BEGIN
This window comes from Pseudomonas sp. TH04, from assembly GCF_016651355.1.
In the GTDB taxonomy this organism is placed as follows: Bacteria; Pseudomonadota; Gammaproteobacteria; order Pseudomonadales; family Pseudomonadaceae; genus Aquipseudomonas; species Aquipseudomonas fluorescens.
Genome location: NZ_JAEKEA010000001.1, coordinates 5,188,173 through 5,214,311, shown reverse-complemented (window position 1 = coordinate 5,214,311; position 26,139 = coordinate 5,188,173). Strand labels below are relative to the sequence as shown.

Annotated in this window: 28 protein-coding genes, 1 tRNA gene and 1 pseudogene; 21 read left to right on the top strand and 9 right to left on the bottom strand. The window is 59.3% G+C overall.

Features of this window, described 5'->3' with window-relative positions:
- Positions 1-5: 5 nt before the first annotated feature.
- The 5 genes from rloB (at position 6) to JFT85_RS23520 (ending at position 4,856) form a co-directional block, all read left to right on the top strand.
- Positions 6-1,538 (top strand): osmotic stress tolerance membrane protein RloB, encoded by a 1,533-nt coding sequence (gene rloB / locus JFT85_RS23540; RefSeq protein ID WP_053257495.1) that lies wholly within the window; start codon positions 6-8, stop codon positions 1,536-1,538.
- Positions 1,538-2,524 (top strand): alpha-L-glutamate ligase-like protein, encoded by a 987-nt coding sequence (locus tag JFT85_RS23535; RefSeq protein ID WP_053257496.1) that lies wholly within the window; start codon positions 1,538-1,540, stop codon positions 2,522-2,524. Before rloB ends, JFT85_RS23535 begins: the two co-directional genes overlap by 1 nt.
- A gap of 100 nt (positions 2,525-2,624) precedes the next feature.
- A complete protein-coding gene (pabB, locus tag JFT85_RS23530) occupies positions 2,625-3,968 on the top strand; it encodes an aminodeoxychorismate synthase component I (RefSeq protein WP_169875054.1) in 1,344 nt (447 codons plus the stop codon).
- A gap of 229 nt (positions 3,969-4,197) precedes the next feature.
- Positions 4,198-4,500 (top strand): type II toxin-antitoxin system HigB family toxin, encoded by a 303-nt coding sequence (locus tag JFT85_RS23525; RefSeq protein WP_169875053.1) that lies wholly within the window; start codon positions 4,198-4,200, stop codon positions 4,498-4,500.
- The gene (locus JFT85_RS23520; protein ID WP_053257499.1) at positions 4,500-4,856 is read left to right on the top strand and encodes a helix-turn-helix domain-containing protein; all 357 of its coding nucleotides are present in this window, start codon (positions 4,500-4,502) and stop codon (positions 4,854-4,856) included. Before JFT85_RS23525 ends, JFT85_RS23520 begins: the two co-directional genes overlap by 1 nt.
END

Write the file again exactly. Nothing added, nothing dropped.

This window comes from Pseudomonas sp. TH04, from assembly GCF_016651355.1.
In the GTDB taxonomy this organism is placed as follows: Bacteria; Pseudomonadota; Gammaproteobacteria; order Pseudomonadales; family Pseudomonadaceae; genus Aquipseudomonas; species Aquipseudomonas fluorescens.
Genome location: NZ_JAEKEA010000001.1, coordinates 5,188,173 through 5,214,311, shown reverse-complemented (window position 1 = coordinate 5,214,311; position 26,139 = coordinate 5,188,173). Strand labels below are relative to the sequence as shown.

Annotated in this window: 28 protein-coding genes, 1 tRNA gene and 1 pseudogene; 21 read left to right on the top strand and 9 right to left on the bottom strand. The window is 59.3% G+C overall.

Features of this window, described 5'->3' with window-relative positions:
- Positions 1-5: 5 nt before the first annotated feature.
- The 5 genes from rloB (at position 6) to JFT85_RS23520 (ending at position 4,856) form a co-directional block, all read left to right on the top strand.
- Positions 6-1,538 (top strand): osmotic stress tolerance membrane protein RloB, encoded by a 1,533-nt coding sequence (gene rloB / locus JFT85_RS23540; RefSeq protein ID WP_053257495.1) that lies wholly within the window; start codon positions 6-8, stop codon positions 1,536-1,538.
- Positions 1,538-2,524 (top strand): alpha-L-glutamate ligase-like protein, encoded by a 987-nt coding sequence (locus tag JFT85_RS23535; RefSeq protein ID WP_053257496.1) that lies wholly within the window; start codon positions 1,538-1,540, stop codon positions 2,522-2,524. Before rloB ends, JFT85_RS23535 begins: the two co-directional genes overlap by 1 nt.
- A gap of 100 nt (positions 2,525-2,624) precedes the next feature.
- A complete protein-coding gene (pabB, locus tag JFT85_RS23530) occupies positions 2,625-3,968 on the top strand; it encodes an aminodeoxychorismate synthase component I (RefSeq protein WP_169875054.1) in 1,344 nt (447 codons plus the stop codon).
- A gap of 229 nt (positions 3,969-4,197) precedes the next feature.
- Positions 4,198-4,500 (top strand): type II toxin-antitoxin system HigB family toxin, encoded by a 303-nt coding sequence (locus tag JFT85_RS23525; RefSeq protein WP_169875053.1) that lies wholly within the window; start codon positions 4,198-4,200, stop codon positions 4,498-4,500.
- The gene (locus JFT85_RS23520; protein ID WP_053257499.1) at positions 4,500-4,856 is read left to right on the top strand and encodes a helix-turn-helix domain-containing protein; all 357 of its coding nucleotides are present in this window, start codon (positions 4,500-4,502) and stop codon (positions 4,854-4,856) included. Before JFT85_RS23525 ends, JFT85_RS23520 begins: the two co-directional genes overlap by 1 nt.